Vivitek H1085 DLP Projector
Price: $1,499 At A Glance: Poor blacks & shadow detail • Good color • Good detail with 1080p content • Very limited placement options
In my ongoing quest for low-cost projectors that perform well, I came across the H1085 from Vivitek. Unlike most such projectors, this one is available only through custom installers. How does it perform? Let's find out.
With a native resolution of 1920x1080, the H1085 is based on single-chip DLP (Digital Light Processing) technology, which uses a rotating color wheel that filters white light from a lamp into red, green, and blue, one after the other in rapid succession. This can cause what's called the "rainbow effect," common to all single-chip DLP displays, in which you sometimes see a momentary red/green/blue rainbow when looking at bright objects on a dark background. Some people are more susceptible to this effect than others, but it doesn't bother me much.
Interestingly, there's a color-management system (CMS) in the user menu to tune the primary and secondary colors, but no grayscale-calibration controls for the white balance. These controls are available only by entering a special code on the remote, which is provided to installers, not to end users. Another code enables ISF Day and Night modes, which allows a calibrator to lock in calibration settings for day and night viewing. Entering this code also adds these modes to the list of picture modes you can choose in the user menu.
Other features include BrilliantColor, a DLP technology that is supposed to make the colors more vibrant, and a built-in 5-watt mono speaker, which might be useful for business presentations but not home theater. Vivitek claims a contrast ratio of 5000:1, which is ridiculous considering the projector has no dynamic iris to deepen blacks—or any iris at all, for that matter. As you can see in the HT Labs Measures section, the contrast ratio I obtained was less than a tenth of this spec.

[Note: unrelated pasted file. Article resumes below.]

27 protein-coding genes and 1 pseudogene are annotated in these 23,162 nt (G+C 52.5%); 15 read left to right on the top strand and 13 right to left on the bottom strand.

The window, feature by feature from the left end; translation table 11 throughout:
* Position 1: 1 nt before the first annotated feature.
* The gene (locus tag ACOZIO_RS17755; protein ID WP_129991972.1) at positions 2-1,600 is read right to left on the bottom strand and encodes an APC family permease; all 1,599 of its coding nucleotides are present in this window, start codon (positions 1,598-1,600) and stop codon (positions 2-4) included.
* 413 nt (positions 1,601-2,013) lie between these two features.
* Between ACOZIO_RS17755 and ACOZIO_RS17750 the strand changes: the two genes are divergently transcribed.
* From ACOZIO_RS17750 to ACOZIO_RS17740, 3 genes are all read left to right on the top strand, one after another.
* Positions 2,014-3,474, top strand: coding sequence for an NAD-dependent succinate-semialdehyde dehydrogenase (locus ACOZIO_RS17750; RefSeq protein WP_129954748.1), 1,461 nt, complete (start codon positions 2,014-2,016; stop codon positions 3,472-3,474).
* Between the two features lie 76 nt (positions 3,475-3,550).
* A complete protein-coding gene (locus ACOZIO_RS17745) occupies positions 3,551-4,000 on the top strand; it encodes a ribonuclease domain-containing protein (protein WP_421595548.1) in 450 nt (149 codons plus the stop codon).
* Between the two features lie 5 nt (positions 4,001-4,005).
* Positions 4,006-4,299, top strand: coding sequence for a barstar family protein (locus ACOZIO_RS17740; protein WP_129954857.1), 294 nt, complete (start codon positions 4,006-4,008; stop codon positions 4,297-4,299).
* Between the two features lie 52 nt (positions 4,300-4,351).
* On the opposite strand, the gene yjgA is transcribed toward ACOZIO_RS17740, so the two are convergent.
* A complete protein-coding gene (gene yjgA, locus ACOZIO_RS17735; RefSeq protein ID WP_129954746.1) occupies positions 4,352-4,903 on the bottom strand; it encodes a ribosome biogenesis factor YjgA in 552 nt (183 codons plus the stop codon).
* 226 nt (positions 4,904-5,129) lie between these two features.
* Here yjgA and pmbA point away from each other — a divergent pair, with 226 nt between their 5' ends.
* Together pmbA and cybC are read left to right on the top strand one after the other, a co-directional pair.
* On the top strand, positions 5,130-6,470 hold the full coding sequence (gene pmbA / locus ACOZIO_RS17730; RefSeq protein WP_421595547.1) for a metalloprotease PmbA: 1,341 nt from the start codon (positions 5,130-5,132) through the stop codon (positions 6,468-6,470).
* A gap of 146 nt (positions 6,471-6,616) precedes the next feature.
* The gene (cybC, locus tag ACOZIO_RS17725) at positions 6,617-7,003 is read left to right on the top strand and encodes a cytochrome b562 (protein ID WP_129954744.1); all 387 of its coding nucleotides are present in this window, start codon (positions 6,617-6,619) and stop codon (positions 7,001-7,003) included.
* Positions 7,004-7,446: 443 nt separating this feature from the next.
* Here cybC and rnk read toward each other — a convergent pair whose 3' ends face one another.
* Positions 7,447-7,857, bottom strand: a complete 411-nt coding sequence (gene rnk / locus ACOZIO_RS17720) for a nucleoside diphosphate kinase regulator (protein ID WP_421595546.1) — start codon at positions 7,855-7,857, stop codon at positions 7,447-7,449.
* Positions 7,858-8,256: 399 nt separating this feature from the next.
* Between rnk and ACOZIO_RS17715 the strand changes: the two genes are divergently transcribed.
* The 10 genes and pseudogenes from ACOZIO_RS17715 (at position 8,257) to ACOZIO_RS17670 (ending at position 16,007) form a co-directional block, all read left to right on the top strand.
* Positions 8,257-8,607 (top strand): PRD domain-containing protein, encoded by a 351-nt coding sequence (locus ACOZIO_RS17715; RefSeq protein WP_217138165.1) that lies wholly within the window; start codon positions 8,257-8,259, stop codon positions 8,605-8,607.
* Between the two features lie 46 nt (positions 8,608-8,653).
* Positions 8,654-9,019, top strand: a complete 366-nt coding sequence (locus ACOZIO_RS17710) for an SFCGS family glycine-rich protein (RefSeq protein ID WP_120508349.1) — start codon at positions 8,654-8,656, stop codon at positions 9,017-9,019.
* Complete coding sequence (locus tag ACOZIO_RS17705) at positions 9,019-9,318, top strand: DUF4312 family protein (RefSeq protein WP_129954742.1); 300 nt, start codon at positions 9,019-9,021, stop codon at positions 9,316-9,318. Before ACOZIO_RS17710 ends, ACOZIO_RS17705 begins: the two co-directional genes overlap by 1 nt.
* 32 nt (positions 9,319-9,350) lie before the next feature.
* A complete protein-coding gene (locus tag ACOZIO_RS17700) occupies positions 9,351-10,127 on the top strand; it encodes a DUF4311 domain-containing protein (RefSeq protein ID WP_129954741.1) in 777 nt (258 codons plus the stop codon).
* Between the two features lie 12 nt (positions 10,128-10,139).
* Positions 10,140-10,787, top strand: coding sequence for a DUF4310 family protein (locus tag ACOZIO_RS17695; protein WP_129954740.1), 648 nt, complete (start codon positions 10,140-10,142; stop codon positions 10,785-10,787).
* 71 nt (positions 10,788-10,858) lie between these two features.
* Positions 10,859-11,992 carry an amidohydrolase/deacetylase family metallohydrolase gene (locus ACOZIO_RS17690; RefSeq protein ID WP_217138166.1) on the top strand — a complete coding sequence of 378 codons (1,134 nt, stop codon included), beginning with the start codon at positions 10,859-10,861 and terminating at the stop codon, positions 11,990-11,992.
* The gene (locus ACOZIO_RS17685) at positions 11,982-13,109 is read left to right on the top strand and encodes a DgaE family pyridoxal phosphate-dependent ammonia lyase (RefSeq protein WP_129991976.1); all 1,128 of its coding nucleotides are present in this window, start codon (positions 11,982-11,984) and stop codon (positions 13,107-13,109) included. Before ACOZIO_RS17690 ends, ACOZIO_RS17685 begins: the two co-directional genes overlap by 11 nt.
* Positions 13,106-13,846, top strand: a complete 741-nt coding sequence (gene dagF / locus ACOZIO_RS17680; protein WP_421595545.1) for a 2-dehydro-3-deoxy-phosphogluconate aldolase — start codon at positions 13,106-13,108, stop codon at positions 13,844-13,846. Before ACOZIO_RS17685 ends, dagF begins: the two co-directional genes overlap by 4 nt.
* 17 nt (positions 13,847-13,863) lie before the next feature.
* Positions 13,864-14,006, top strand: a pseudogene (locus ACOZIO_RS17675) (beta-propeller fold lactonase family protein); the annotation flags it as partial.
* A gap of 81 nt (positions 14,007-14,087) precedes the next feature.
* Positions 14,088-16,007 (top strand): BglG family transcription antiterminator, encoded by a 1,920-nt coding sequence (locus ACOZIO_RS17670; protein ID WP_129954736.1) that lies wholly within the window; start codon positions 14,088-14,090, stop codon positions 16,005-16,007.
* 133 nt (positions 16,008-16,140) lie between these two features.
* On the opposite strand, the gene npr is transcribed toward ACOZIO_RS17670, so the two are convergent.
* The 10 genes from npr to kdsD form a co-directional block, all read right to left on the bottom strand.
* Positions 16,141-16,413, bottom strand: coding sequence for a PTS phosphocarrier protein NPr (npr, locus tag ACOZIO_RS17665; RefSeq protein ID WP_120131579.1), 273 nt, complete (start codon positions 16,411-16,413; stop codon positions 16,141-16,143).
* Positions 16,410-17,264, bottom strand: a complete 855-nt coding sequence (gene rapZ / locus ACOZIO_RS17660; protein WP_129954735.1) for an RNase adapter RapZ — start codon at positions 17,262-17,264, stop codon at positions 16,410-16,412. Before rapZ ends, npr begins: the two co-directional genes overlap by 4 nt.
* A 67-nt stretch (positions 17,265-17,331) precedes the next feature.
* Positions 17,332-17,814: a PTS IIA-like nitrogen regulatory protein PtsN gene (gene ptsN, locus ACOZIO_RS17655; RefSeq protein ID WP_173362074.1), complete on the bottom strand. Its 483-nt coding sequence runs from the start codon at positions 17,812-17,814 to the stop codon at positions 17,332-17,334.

Like virtually all projectors I've reviewed, the H1085's remote is simple and well organized, with dedicated input-selection and picture-control buttons. (In addition to the separate input-selection buttons, it has a Source button that cycles through the inputs, which is redundant and unnecessary.) The remote is fully backlit, though the illumination is blue, which is not as good as red for dark-adapted eyes. In my setup, with the screen 10 feet from my viewing position, it had plenty of power to bounce its IR signals off the screen and back to the projector.
The menu system is well organized, and it opens to the item that was selected when you last exited, which is nice. You can set the time the menu remains visible with no activity up to 30 seconds, which is okay, but I prefer it to remain visible until I exit. Also, there's no way to exit the menu system with one button push—you have to back out one level at a time.
Unfortunately, the menu does not disappear when adjusting the picture controls, though you can place the menu in any corner of the screen as well as the center, so it's partial obstruction of the image is less of a problem than with some other projectors. Also, if you access a basic picture control from the dedicated buttons on the remote, only that control appears at the bottom of the screen. In this case, however, the control disappears after only five seconds of inactivity.
The picture controls cannot be adjusted in any of the preset picture modes, but there are three user modes that can be tweaked and saved. And if you have an installer set it up, they can also add the ISF Day and Night modes.
Ideally, all projectors should be positioned so the lens axis (an imaginary line through the center of the lens) is perpendicular to the screen plane and the edges of the image are parallel with the edges of the screen. The H1085 has three feet—one in front and two in back—and the height of one of the back feet can be adjusted to level the image.
The height of the front foot can also be adjusted to aim the projector higher or lower. In adjusting the height, however, the lens axis might not be perpendicular with the screen plane, making the image wider at the top or bottom with the sides at an angle to the sides of the screen. This can be corrected with the keystone control—there's even an automatic keystone function—but doing so reduces resolution dramatically, and I do not recommend it if you can possibly avoid it. (There is no horizontal-keystone control, so the lens must be horizontally centered on the screen.)